As concerns grow that the latest effort to “modernize” the North American Free Trade Agreement may end badly, Canadian companies need to take steps now to prepare themselves for the impact that major changes proposed by the United States, or in the worst case, even outright termination of the quarter-century-old trade agreement could have on their operations.
“The first step is for companies to understand this is very real,” said Dan Ujczo, an international trade lawyer specializing in Canada-U.S. matters, one of a growing number of experts that in recent months have been urging the business community to begin contingency planning.
Stating that a possible NAFTA withdrawal “increases uncertainty around the long-term prospects, costs and compliance obligations of doing business across not only North America, but globally,” consulting firm KPMG recommends that businesses put together a “Survival Guide” for the next six months looking at the impact various possible outcomes, including termination of the deal, might have on their customers, suppliers and employees.
Encouraging companies to “embrace the idea of planning with flexibility,” KPMG partner Russ Crawford states that separating the “knowns from the unknowns” is key to the process of developing a manageable set of possible responses. “An example may be to have a back-up plan mapped out to the extent possible if there was an X percent increase in tariffs, or a Y percent change in regional (or even country specific) content,” Crawford explained.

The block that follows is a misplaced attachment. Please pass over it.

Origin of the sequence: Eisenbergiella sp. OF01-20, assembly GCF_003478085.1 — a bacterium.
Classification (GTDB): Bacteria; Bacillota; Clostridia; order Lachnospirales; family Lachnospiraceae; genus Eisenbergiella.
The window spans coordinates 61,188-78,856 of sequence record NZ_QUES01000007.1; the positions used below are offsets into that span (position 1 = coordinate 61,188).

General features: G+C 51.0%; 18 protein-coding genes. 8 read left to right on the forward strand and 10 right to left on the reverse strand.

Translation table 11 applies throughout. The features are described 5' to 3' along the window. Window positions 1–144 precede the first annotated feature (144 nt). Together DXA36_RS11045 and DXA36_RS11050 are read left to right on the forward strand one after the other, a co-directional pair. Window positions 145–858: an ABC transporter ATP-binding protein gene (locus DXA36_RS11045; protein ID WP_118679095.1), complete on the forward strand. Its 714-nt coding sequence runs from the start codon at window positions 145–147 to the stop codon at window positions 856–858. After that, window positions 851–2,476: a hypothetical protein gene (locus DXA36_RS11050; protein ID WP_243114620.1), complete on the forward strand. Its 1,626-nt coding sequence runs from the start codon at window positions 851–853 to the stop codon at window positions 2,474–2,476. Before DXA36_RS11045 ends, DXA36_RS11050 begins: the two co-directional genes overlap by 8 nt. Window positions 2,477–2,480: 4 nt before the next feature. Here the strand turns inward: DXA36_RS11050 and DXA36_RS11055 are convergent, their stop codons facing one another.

Contingency planning should include closely checking certificates of origin and keeping meticulous records, because both client companies and customs officials are likely to start applying greater scrutiny as they also prepare for compliance with the new way of doing things.
“It’s time to really buckle down and take a look at that, because these proposals are going to heighten awareness throughout the supply chain and at the borders,” Ujczo said about the likely effect of new regional content requirements during a presentation by the Columbus, Ohio based law firm Dickinson Wright.
As they work towards developing back-up plans, companies should include different scenarios for how they would be affected if there was a new NAFTA (that may incorporate tougher U.S. proposals such as stricter rules of origin in the automotive sector), a bilateral agreement between Canada and the U.S., or no free trade agreement between the two countries at all.